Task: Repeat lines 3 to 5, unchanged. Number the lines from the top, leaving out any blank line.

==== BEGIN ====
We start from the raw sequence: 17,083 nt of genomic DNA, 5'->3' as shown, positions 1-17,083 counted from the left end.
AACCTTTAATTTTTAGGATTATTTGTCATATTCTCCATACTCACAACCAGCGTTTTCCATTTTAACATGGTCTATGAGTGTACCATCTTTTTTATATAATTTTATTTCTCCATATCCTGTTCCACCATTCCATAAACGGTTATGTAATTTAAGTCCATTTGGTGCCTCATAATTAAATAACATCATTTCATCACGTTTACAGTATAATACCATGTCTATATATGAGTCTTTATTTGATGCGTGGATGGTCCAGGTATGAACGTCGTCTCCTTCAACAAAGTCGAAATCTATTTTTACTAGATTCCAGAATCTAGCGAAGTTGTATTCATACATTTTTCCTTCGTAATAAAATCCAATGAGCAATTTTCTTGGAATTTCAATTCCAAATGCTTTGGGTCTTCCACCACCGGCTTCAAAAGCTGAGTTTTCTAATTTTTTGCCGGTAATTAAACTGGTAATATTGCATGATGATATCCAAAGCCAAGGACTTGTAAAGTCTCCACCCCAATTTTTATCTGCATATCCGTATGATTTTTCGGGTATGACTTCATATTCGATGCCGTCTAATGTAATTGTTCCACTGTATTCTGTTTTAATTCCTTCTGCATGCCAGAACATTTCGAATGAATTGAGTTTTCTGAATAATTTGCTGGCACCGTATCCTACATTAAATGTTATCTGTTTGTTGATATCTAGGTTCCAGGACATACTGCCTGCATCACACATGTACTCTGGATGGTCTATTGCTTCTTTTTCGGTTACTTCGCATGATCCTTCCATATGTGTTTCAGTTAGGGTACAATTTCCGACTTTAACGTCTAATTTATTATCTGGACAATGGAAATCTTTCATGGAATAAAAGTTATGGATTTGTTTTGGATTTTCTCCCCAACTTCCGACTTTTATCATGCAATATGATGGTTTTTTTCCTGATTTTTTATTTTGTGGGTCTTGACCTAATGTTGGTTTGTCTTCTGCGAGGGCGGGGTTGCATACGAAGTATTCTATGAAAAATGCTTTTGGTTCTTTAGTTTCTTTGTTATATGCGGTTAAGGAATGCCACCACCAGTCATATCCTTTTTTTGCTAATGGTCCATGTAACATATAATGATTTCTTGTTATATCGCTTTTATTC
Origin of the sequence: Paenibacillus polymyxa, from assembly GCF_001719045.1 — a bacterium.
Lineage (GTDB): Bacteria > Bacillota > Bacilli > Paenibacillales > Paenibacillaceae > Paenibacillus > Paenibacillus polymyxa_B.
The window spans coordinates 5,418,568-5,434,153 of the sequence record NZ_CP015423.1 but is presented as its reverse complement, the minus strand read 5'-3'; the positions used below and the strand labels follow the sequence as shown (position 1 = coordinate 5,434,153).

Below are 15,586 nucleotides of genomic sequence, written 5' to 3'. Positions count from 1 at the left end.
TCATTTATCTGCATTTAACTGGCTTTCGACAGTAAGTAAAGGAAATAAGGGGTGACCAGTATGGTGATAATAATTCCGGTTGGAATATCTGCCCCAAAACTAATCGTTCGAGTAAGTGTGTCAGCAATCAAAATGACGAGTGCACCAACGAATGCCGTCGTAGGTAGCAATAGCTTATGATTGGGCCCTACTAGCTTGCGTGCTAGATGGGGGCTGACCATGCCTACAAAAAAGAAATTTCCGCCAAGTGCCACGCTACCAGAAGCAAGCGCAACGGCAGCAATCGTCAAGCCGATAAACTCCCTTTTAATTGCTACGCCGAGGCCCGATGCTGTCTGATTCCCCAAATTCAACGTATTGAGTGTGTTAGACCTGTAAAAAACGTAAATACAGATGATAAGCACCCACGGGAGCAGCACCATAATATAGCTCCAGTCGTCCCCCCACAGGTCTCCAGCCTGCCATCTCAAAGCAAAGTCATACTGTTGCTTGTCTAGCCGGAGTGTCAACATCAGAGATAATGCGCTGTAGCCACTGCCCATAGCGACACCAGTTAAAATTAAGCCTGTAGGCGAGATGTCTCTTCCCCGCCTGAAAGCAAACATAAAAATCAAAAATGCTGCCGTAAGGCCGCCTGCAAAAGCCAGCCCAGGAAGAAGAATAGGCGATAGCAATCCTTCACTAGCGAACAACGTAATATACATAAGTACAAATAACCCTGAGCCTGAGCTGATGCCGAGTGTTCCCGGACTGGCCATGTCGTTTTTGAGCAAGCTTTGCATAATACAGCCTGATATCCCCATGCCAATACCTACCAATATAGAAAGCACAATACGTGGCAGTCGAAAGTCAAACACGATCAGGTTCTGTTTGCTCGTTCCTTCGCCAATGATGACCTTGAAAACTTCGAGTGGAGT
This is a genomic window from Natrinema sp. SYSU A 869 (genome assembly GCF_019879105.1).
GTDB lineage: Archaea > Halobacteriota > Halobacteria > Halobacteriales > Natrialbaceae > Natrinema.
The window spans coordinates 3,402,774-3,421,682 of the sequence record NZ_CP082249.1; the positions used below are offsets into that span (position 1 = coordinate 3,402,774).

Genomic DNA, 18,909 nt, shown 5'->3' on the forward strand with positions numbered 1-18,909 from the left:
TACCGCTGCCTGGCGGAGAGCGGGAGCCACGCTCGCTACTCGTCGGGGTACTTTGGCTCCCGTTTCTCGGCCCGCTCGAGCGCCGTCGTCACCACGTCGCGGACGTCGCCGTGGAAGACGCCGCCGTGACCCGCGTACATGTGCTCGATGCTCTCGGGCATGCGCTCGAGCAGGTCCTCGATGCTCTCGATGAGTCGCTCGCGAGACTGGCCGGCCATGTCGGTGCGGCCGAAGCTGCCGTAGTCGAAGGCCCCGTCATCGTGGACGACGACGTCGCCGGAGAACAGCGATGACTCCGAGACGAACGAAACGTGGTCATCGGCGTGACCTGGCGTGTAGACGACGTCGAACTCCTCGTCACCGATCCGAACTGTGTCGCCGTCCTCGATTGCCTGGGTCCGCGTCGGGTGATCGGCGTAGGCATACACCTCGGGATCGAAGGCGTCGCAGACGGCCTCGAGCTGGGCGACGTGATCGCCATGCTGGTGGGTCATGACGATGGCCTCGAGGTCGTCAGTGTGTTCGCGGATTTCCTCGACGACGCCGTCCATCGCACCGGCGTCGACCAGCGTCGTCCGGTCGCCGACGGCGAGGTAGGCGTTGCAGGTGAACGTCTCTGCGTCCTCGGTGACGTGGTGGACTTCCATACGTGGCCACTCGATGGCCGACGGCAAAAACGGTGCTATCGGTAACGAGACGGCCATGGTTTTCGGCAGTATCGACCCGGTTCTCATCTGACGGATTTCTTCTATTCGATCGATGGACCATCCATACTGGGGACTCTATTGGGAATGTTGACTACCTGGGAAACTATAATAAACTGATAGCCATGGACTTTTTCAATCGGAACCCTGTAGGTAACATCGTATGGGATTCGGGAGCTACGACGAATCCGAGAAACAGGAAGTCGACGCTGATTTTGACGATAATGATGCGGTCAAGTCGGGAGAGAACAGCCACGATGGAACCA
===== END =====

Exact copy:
Origin of the sequence: Paenibacillus polymyxa, from assembly GCF_001719045.1 — a bacterium.
Lineage (GTDB): Bacteria > Bacillota > Bacilli > Paenibacillales > Paenibacillaceae > Paenibacillus > Paenibacillus polymyxa_B.
The window spans coordinates 5,418,568-5,434,153 of the sequence record NZ_CP015423.1 but is presented as its reverse complement, the minus strand read 5'-3'; the positions used below and the strand labels follow the sequence as shown (position 1 = coordinate 5,434,153).